- Joint problems in your jaw
- Shifting teeth
- Too much damage to tooth to be repaired
- Baby teeth that don’t fall out
- 3rd molars (Wisdom Teeth) impacted (wedged between the jaw and another tooth or teeth)
- May be needed to create room for other teeth (such as when you’re getting braces)
Prior to Surgery
In preparation for surgery, we will obtain a full medical and dental history, as well as a list of all medications you take. This includes any vitamins, supplements, or over-the-counter drugs, as well as any medications you are allergic to.
An x-ray is then taken to assess the best way to remove the affected tooth.
You may be required to take antibiotics before or after surgery, depending on the duration of the surgery, or if you have a specific medical condition. Dr. Krueger will discuss this with you if necessary.
Day of Surgery
At the time of surgery, your oral surgeon will numb the area around the tooth or teeth to be extracted with a local anesthetic, specifically numbing the affected tooth or teeth, your jawbone and the surrounding gums.
During the simple extraction process it is common to feel a lot of pressure. The affected tooth is firmly rocked back and forth so as to loosen it for removal. You should not feel any pain, just pressure. If, for any reason, you feel pain, please notify your oral surgeon immediately so that they can administer more numbing agent.
A surgical extraction is a slightly more complex procedure that occurs when a tooth has not yet broken through the gum line, or has not yet fully grown into the mouth. When a surgical extraction is needed, your oral surgeon makes a small incision into your gum in order to access the affected tooth. From here, the procedure is similar to a simple extraction. Your oral surgeon may stitch the incision site if necessary.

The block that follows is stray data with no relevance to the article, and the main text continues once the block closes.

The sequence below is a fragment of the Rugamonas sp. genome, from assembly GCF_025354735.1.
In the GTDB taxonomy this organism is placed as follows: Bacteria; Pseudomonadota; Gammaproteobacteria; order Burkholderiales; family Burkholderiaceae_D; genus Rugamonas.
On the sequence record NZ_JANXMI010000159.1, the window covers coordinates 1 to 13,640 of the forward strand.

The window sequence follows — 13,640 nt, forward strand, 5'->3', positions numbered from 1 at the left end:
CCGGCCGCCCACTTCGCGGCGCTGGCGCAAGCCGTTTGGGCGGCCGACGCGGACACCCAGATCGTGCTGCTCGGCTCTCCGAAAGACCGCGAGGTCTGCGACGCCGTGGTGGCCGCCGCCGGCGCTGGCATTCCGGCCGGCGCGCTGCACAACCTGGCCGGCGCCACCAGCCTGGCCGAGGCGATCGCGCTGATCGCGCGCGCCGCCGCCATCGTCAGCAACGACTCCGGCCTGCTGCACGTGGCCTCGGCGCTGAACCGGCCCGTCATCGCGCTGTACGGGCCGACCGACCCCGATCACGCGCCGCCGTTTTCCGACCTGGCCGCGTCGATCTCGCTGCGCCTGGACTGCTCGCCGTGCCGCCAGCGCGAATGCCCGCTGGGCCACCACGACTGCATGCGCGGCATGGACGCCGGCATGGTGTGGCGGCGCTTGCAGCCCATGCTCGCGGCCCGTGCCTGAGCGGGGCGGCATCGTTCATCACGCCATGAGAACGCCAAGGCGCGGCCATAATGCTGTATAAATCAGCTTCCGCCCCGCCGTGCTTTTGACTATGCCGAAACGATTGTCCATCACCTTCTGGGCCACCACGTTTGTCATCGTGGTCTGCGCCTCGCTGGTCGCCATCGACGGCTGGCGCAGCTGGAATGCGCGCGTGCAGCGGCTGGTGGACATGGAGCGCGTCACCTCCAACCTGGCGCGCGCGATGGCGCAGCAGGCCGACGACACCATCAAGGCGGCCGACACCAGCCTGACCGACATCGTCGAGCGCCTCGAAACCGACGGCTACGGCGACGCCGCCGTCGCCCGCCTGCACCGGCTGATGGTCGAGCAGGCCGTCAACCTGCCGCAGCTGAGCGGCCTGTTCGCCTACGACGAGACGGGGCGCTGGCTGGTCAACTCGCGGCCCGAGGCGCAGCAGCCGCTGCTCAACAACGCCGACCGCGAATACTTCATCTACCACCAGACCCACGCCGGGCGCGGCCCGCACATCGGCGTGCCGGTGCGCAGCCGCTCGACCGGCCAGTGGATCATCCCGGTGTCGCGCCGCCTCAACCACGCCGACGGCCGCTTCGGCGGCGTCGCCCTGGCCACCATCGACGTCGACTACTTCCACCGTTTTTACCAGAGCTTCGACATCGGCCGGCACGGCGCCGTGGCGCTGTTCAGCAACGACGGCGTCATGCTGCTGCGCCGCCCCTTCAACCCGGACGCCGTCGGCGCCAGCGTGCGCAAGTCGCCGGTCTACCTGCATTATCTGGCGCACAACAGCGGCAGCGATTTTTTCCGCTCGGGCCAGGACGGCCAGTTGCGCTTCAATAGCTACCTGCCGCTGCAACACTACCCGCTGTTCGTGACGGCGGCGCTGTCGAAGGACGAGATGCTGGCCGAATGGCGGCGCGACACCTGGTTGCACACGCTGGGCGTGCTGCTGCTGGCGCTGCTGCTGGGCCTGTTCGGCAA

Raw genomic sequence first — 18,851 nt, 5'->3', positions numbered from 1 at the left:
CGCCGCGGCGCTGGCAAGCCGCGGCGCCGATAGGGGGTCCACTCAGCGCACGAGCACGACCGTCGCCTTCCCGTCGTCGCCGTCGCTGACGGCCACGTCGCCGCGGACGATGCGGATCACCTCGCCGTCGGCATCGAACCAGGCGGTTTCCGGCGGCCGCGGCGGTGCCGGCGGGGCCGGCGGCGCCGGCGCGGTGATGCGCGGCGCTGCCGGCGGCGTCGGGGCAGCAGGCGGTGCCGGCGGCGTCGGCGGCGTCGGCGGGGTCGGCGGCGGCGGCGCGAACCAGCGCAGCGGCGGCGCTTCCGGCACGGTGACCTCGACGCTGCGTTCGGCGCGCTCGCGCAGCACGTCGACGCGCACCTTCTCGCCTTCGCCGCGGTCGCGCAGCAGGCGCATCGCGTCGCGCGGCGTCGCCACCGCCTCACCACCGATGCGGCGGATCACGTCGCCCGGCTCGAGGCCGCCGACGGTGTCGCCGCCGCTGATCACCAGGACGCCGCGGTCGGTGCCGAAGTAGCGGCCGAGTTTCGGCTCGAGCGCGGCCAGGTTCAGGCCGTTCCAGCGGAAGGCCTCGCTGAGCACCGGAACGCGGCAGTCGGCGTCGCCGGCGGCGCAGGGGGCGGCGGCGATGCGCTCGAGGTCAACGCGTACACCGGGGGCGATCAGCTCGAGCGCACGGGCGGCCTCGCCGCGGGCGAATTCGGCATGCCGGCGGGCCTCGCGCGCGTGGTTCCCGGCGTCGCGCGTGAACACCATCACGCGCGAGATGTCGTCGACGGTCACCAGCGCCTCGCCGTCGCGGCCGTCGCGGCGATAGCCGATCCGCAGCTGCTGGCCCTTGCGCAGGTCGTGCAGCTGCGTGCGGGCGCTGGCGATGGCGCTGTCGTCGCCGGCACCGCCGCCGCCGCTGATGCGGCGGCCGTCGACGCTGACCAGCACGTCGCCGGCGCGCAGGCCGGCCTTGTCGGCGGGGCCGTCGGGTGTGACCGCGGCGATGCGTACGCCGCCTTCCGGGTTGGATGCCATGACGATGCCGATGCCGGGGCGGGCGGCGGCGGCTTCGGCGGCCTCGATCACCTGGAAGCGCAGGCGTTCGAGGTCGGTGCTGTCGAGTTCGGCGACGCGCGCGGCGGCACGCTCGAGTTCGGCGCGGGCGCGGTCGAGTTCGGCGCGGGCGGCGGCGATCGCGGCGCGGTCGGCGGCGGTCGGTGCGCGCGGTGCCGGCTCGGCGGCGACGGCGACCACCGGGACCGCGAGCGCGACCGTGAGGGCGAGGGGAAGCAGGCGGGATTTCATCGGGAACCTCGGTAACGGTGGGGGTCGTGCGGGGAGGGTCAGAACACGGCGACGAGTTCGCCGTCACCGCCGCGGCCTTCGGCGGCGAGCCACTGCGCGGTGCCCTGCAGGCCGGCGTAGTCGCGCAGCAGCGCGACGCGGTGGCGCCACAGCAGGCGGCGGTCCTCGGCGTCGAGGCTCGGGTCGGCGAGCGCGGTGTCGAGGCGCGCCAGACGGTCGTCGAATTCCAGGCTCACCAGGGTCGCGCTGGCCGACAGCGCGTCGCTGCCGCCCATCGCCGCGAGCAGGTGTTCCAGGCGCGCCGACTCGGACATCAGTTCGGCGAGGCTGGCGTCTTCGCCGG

After Oral Surgery
After the extraction you will be asked to bite down on a piece of gauze for 20-30 minutes. This pressure helps to form a blood clot in the extraction site, a crucial part of the healing process. Be careful not to dislodge the clot.
It is common to have a small amount of bleeding 24 hours after surgery. We will provide you with detailed instructions after your procedure, but here are some important things to remember:
- Take pain medication as prescribed and recommended by your oral surgeon
- Research has shown that taking anti-inflammatory drugs, such as Advil and Motrin (NSAIDs) greatly decrease pain after an extraction
- Using an ice pack on your jaw can reduce swelling. 10 minutes on and 20 minutes off is standard for the first 24 hours. A warm compress can be used if your jaw is sore after the swelling has gone down
- Eat soft and cool foods for the first few days
- Avoid hot foods and alcoholic beverages for the first 24 hours
- Chew food away from the extraction site
- Do not use a straw or spit after surgery. This can cause the blood cut to dislodge, greatly delaying healing
- Avoid brushing the area around the extraction site for the first 24 hours
- Avoid using antiseptic and commercial mouth rinses – they can irritate the extraction site
- 24 hours after surgery you can rinse with warm salt water after each meal and before bedtime (1/2 teaspoon in one cup of warm water)
The extraction site will generally close up in about 2 weeks time, but it can take three to six months for the bone and soft tissue to regrow. Remember, tooth extraction is a common procedure and our caring team has years of experience helping patients through this easy treatment.